Updates from Chicago Booth

How to lead organizations through the COVID-19 crisis
By Gregory D. Bunch and Tom Gaines – Experts say they have no idea how the COVID-19 crisis will play out. Our usual ways of life have been disrupted, and we have all been thrust into a world in which intelligent and reliable predictions are difficult to make. We have been left questioning our basic assumptions, with very little sense of what will happen from day to day, let alone next week or next month.

Many organizations—from big corporations to nonprofits—suddenly find themselves facing existential threats. Facilities have been shut down, supply chains have been disrupted, and demand has collapsed. While this is all officially temporary, many organizations will not make it through the crisis.

The warfare analogy has been used by politicians, public-health officials, and the media, so it makes sense to look to military strategy for a sense of how to navigate. Military thinkers have described the battlefield as a VUCA scenario—volatile, uncertain, complex, and ambiguous. We—an entrepreneur, and an executive officer with US Army Special Operations Command—have been working to translate these VUCA insights to a civilian setting, to help leaders think strategically during times such as these.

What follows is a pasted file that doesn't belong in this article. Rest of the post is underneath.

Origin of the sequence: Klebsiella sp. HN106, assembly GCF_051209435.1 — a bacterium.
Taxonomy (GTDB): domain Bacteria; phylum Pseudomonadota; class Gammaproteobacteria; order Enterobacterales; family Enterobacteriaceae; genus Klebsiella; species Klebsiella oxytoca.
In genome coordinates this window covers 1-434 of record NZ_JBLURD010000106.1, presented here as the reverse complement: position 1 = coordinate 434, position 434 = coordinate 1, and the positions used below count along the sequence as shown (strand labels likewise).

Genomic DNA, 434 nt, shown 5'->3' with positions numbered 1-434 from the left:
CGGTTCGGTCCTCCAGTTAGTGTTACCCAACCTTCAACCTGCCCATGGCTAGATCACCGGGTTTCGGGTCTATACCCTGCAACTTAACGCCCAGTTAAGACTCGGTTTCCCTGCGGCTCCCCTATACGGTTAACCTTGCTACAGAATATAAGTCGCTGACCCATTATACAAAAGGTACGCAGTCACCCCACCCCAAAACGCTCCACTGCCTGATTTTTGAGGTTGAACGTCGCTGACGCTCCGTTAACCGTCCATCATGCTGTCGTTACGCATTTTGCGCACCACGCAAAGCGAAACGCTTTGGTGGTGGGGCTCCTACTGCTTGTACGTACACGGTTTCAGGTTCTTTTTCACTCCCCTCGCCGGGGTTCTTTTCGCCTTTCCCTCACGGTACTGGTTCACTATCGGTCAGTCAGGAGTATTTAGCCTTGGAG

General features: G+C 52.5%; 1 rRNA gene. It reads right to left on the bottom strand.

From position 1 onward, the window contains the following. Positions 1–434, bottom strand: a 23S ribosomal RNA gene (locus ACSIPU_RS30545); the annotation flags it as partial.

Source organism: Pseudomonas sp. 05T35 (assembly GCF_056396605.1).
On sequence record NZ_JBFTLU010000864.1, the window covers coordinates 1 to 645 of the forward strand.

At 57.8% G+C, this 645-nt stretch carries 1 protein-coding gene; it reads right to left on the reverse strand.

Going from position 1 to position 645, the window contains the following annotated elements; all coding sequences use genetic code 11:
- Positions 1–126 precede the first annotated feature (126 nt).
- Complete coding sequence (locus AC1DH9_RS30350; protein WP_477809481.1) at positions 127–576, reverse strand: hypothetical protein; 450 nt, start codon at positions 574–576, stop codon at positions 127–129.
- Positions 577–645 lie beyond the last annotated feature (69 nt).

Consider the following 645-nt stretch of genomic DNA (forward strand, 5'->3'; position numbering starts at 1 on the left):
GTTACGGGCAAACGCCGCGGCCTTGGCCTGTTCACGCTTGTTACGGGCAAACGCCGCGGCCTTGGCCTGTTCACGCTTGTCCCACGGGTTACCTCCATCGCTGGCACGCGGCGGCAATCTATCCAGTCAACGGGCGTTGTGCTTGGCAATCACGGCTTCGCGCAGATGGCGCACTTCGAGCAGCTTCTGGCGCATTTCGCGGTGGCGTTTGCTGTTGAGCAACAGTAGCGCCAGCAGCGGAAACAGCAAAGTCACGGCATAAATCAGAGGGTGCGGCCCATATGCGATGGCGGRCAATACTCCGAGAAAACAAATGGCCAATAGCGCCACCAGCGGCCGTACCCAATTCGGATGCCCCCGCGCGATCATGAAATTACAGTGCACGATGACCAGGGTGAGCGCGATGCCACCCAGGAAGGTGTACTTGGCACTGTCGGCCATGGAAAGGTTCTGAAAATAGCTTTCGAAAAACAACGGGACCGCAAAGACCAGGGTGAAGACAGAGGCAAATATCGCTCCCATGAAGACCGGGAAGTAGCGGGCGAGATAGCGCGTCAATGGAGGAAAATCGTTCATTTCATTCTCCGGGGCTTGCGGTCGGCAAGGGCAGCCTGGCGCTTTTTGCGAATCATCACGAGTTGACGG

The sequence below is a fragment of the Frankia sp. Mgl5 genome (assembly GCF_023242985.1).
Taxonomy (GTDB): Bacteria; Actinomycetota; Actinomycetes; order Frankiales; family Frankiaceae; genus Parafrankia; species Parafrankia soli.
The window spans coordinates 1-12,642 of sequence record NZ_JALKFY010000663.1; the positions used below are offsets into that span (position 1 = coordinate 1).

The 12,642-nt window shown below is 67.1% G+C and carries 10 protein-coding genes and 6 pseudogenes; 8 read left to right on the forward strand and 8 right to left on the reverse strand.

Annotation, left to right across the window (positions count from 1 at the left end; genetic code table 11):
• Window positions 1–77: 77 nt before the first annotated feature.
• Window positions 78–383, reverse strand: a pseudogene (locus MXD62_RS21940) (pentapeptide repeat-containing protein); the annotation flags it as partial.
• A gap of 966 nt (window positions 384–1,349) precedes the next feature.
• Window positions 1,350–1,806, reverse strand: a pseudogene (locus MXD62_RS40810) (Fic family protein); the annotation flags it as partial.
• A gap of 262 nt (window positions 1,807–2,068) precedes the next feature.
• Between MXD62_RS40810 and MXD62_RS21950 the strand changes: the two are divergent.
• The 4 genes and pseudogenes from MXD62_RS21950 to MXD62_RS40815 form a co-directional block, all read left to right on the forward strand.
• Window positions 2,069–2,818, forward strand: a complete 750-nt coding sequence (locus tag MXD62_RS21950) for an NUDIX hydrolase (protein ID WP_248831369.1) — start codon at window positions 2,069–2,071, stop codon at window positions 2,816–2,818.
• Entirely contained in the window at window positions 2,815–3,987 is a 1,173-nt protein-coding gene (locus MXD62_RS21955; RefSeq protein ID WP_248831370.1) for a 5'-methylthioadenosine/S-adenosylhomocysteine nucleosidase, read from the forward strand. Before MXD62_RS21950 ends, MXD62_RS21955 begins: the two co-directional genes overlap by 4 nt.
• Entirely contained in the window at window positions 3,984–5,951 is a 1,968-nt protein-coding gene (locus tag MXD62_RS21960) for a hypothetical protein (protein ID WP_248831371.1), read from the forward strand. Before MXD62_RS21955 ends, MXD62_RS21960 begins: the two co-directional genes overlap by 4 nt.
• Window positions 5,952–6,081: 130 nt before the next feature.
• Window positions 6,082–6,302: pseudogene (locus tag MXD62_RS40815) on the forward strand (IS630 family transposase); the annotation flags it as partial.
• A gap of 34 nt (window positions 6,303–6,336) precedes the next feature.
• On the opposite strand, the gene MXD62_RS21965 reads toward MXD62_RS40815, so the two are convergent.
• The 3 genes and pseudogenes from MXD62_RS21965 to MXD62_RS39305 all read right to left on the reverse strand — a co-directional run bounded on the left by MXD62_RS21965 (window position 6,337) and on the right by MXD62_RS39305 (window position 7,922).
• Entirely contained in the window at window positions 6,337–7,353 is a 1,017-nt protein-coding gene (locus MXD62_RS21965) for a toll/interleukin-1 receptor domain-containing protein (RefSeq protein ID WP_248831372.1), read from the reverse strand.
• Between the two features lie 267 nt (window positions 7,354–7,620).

The process Major Gaines followed that night consists of three simple steps: get your people and yourself to safety, put your people to work, and enter your decision space. It’s only when leaders have done these three things that they can begin to focus on strategic thinking. These steps provide the groundwork for effective decision-making.

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Strategy involves addressing primary and secondary questions. The first questions for a business to answer in normal times include: How do we grow, and, how do we win? But in moments of existential threat, secondary questions take priority: How do we defend? How do we stay alive so that we can win in the future?

This is a time to focus on defense first. This three-step process can help leaders improve the likelihood that their organizations will survive. Even if you have already taken one or two of the steps on your own, it’s important to keep the whole framework clearly in mind. more>

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